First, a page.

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Gov. Perry Takes Over the Energy Dept

Former presidential hopeful and Texas Governor Rick Perry now heads the Department of Energy, which he once said should be abolished. The challenges of leading this department are many: they include managing the country’s nuclear arsenal to meet such threats as Iran and aggressive North Korea, a robust research program that the President’s budget proposes to defund, and energy efficiency.

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Lessons From Mexico About the Deepwater Horizon Disaster

In 1979, the Ixtoc oil well blew out off the coast of Mexico – and an oil slick spread in the Gulf over the next nine months. When the Deepwater Horizon blowout happened in 2010, with its ensuing millions of gallons of oil released, scientists noted striking similarities to the Ixtoc spill. And now ocean floor expeditions near the Ixtoc site seek to find out how the ocean is recovering, three decades out, hoping their findings shed light on the future of Deepwater Horizon.

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This Week’s Show
March 17, 2017
listen / download


Environmental Protection on the Chopping Block

listen / download
Gina McCarthy, former administrator of the US Environmental Protection Agency, says deep budget cuts and staff reductions would damage the agency’s mission to protect the public with sound science, and harm communities that need the greatest environmental protection. McCarthy tells host Steve Curwood why she believes EPA’s Obama-era climate regulations are on firm legal footing, and why dozens of programs slated for gutting or total elimination by the Trump Administration are essential to ensure clean air and water for all Americans.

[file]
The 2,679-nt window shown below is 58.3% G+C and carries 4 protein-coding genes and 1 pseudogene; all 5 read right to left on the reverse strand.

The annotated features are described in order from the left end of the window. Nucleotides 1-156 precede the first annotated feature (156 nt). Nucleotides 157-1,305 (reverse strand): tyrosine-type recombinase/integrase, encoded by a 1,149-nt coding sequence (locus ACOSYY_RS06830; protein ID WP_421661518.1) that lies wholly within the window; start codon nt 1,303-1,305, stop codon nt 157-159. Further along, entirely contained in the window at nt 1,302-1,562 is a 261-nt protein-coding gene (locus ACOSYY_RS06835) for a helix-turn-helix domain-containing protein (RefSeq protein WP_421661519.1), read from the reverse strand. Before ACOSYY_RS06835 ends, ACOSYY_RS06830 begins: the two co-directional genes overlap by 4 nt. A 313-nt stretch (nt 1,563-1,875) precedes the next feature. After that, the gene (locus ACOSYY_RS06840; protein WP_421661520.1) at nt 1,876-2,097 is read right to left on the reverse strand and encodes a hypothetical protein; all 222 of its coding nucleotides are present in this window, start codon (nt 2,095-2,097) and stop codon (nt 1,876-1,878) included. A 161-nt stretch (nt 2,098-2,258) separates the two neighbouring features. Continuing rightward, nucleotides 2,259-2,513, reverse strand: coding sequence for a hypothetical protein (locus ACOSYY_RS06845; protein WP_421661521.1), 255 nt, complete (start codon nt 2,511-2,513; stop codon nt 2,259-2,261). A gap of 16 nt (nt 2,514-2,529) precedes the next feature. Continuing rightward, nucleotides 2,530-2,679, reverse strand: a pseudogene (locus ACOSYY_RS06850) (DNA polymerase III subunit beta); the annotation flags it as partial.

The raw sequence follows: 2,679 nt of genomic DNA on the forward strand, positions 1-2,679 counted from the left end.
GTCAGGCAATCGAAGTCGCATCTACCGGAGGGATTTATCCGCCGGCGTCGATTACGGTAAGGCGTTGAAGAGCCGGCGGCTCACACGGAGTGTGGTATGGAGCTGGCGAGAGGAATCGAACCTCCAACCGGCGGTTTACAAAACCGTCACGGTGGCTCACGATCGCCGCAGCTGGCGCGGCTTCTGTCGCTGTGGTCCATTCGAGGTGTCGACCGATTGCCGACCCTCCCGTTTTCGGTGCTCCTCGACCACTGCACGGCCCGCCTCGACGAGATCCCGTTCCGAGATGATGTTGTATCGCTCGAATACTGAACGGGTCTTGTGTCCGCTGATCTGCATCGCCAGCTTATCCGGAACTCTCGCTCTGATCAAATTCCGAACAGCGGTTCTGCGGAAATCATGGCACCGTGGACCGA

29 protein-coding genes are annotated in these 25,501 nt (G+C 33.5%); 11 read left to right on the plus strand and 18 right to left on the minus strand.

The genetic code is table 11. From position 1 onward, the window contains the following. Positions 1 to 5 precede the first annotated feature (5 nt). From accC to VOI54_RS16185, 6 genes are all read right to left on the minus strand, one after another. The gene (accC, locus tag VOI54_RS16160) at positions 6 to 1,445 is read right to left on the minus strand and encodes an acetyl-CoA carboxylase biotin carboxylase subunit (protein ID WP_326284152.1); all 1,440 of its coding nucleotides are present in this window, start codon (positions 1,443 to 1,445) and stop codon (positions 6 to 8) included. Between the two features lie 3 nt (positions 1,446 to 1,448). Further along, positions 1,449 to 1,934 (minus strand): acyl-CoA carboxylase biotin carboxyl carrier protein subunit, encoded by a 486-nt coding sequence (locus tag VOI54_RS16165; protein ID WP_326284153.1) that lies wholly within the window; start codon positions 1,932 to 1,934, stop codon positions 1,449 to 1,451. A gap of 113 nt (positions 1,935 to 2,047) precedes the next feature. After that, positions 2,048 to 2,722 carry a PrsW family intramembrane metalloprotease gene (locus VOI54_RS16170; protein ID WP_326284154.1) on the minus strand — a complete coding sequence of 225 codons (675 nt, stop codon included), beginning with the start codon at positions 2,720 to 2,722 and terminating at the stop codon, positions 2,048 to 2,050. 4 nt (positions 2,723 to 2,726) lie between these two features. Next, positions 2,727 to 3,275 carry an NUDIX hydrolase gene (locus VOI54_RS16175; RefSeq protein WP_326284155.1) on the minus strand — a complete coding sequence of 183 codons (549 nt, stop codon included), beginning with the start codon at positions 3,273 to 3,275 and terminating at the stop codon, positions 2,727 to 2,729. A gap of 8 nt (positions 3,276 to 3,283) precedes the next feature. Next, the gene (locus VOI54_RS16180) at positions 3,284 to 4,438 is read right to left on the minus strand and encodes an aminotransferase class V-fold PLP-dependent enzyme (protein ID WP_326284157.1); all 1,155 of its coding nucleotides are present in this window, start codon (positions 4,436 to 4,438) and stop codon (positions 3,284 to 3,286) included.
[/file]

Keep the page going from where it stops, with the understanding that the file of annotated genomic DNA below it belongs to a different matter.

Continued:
Inoculating the Mind from Climate Misinformation

listen / download
Concerns about so-called ‘fake news’ have never been higher. Google searches for the term have quintupled since the November 2016 election, and these days it’s hard to be sure what information out there is true. A new study suggests that ‘inoculating’ the public against false ideas can help protect citizens from buying into climate disinformation.

BirdNote: Swallows of Capistrano

listen / download
Every spring, Cliff Swallows returned to Capistrano in Southern California, delighting locals and visitors alike. Then, as Mary McCann explains, renovation work drove them from their historic nest-sites, but now there’s hope they’ll come back.